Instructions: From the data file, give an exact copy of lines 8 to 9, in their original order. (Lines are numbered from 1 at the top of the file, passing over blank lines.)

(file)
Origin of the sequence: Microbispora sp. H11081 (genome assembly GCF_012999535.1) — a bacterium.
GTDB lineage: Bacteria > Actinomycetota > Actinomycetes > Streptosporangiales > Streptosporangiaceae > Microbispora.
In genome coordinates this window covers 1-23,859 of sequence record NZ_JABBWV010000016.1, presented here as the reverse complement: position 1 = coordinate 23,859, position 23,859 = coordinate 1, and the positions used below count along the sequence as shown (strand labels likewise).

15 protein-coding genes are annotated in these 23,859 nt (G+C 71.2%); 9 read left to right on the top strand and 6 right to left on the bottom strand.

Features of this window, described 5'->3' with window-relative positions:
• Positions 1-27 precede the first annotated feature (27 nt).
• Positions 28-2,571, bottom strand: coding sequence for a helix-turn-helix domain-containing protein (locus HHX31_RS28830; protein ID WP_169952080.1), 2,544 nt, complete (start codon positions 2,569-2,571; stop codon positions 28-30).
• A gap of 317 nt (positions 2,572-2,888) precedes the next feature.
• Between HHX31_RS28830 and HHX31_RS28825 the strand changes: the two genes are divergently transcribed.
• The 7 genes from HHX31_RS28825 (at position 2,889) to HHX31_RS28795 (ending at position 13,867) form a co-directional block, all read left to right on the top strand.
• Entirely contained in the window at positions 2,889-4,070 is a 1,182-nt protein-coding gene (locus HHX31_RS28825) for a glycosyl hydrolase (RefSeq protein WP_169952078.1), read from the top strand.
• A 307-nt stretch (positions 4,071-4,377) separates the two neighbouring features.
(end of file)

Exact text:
• A gap of 317 nt (positions 2,572-2,888) precedes the next feature.
• Between HHX31_RS28830 and HHX31_RS28825 the strand changes: the two genes are divergently transcribed.